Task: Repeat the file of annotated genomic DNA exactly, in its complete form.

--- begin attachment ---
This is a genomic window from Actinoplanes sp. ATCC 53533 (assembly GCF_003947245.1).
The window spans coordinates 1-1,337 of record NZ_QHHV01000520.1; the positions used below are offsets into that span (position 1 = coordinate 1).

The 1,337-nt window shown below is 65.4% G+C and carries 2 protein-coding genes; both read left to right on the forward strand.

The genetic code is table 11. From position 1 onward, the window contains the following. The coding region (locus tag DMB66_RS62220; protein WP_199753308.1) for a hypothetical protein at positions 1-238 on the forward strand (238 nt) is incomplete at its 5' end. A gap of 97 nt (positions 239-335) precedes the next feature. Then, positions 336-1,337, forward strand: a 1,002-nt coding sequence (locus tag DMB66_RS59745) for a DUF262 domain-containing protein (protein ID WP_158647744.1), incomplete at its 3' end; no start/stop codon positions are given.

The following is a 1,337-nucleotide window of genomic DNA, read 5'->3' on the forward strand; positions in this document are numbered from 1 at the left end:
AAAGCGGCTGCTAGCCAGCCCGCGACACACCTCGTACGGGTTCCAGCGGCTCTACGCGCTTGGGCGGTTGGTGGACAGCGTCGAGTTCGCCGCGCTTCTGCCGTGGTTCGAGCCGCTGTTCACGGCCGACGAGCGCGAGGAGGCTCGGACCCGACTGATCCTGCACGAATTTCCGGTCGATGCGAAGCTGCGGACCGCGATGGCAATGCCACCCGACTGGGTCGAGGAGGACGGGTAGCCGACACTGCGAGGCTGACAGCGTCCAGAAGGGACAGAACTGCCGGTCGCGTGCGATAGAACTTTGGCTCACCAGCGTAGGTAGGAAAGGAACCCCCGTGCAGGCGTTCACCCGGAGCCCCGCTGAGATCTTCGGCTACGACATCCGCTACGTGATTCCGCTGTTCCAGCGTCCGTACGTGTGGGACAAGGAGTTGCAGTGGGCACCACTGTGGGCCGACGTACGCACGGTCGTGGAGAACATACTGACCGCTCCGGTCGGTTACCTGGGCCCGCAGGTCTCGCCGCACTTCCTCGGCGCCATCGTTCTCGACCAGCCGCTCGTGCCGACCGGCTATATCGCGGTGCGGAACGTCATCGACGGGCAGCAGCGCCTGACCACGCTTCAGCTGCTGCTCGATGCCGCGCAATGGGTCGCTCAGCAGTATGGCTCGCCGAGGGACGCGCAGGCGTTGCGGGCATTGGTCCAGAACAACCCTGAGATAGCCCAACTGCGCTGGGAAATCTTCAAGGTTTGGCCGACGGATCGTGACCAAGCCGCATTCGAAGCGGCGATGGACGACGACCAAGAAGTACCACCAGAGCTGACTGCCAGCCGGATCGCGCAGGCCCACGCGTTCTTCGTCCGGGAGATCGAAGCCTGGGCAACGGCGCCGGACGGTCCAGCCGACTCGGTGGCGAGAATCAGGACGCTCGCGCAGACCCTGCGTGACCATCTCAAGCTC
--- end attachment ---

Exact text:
This is a genomic window from Actinoplanes sp. ATCC 53533 (assembly GCF_003947245.1).
The window spans coordinates 1-1,337 of record NZ_QHHV01000520.1; the positions used below are offsets into that span (position 1 = coordinate 1).

The 1,337-nt window shown below is 65.4% G+C and carries 2 protein-coding genes; both read left to right on the forward strand.

The genetic code is table 11. From position 1 onward, the window contains the following. The coding region (locus tag DMB66_RS62220; protein WP_199753308.1) for a hypothetical protein at positions 1-238 on the forward strand (238 nt) is incomplete at its 5' end. A gap of 97 nt (positions 239-335) precedes the next feature. Then, positions 336-1,337, forward strand: a 1,002-nt coding sequence (locus tag DMB66_RS59745) for a DUF262 domain-containing protein (protein ID WP_158647744.1), incomplete at its 3' end; no start/stop codon positions are given.

The following is a 1,337-nucleotide window of genomic DNA, read 5'->3' on the forward strand; positions in this document are numbered from 1 at the left end:
AAAGCGGCTGCTAGCCAGCCCGCGACACACCTCGTACGGGTTCCAGCGGCTCTACGCGCTTGGGCGGTTGGTGGACAGCGTCGAGTTCGCCGCGCTTCTGCCGTGGTTCGAGCCGCTGTTCACGGCCGACGAGCGCGAGGAGGCTCGGACCCGACTGATCCTGCACGAATTTCCGGTCGATGCGAAGCTGCGGACCGCGATGGCAATGCCACCCGACTGGGTCGAGGAGGACGGGTAGCCGACACTGCGAGGCTGACAGCGTCCAGAAGGGACAGAACTGCCGGTCGCGTGCGATAGAACTTTGGCTCACCAGCGTAGGTAGGAAAGGAACCCCCGTGCAGGCGTTCACCCGGAGCCCCGCTGAGATCTTCGGCTACGACATCCGCTACGTGATTCCGCTGTTCCAGCGTCCGTACGTGTGGGACAAGGAGTTGCAGTGGGCACCACTGTGGGCCGACGTACGCACGGTCGTGGAGAACATACTGACCGCTCCGGTCGGTTACCTGGGCCCGCAGGTCTCGCCGCACTTCCTCGGCGCCATCGTTCTCGACCAGCCGCTCGTGCCGACCGGCTATATCGCGGTGCGGAACGTCATCGACGGGCAGCAGCGCCTGACCACGCTTCAGCTGCTGCTCGATGCCGCGCAATGGGTCGCTCAGCAGTATGGCTCGCCGAGGGACGCGCAGGCGTTGCGGGCATTGGTCCAGAACAACCCTGAGATAGCCCAACTGCGCTGGGAAATCTTCAAGGTTTGGCCGACGGATCGTGACCAAGCCGCATTCGAAGCGGCGATGGACGACGACCAAGAAGTACCACCAGAGCTGACTGCCAGCCGGATCGCGCAGGCCCACGCGTTCTTCGTCCGGGAGATCGAAGCCTGGGCAACGGCGCCGGACGGTCCAGCCGACTCGGTGGCGAGAATCAGGACGCTCGCGCAGACCCTGCGTGACCATCTCAAGCTC